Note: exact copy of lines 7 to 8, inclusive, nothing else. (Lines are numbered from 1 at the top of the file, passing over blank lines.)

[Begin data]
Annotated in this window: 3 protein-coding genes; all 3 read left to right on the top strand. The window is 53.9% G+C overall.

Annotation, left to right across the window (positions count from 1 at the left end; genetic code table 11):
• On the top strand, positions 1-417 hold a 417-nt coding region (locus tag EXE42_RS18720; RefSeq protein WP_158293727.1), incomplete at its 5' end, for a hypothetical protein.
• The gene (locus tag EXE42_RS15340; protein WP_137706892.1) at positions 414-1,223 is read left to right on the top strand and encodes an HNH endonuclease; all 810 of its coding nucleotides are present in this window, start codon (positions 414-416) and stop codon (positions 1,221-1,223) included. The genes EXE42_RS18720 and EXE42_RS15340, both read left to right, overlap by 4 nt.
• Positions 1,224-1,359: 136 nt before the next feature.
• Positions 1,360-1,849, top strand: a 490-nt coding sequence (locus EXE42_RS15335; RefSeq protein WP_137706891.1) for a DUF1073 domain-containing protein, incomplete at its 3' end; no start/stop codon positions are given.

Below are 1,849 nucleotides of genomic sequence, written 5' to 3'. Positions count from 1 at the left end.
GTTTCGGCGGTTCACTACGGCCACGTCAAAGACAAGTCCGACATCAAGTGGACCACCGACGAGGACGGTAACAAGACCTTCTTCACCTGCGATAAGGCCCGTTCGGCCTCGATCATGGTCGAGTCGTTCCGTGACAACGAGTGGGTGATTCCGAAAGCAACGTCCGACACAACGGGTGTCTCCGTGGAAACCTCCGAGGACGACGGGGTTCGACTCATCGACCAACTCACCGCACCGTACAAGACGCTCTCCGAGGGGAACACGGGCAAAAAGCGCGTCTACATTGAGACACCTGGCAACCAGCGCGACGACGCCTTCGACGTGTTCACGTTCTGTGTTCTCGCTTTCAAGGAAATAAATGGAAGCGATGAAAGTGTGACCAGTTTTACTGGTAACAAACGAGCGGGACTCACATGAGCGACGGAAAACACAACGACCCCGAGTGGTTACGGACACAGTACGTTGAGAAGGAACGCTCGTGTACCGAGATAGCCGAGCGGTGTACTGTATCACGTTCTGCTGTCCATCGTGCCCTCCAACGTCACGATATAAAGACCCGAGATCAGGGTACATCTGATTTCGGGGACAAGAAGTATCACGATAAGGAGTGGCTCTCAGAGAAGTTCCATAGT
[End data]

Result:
Below are 1,849 nucleotides of genomic sequence, written 5' to 3'. Positions count from 1 at the left end.
GTTTCGGCGGTTCACTACGGCCACGTCAAAGACAAGTCCGACATCAAGTGGACCACCGACGAGGACGGTAACAAGACCTTCTTCACCTGCGATAAGGCCCGTTCGGCCTCGATCATGGTCGAGTCGTTCCGTGACAACGAGTGGGTGATTCCGAAAGCAACGTCCGACACAACGGGTGTCTCCGTGGAAACCTCCGAGGACGACGGGGTTCGACTCATCGACCAACTCACCGCACCGTACAAGACGCTCTCCGAGGGGAACACGGGCAAAAAGCGCGTCTACATTGAGACACCTGGCAACCAGCGCGACGACGCCTTCGACGTGTTCACGTTCTGTGTTCTCGCTTTCAAGGAAATAAATGGAAGCGATGAAAGTGTGACCAGTTTTACTGGTAACAAACGAGCGGGACTCACATGAGCGACGGAAAACACAACGACCCCGAGTGGTTACGGACACAGTACGTTGAGAAGGAACGCTCGTGTACCGAGATAGCCGAGCGGTGTACTGTATCACGTTCTGCTGTCCATCGTGCCCTCCAACGTCACGATATAAAGACCCGAGATCAGGGTACATCTGATTTCGGGGACAAGAAGTATCACGATAAGGAGTGGCTCTCAGAGAAGTTCCATAGT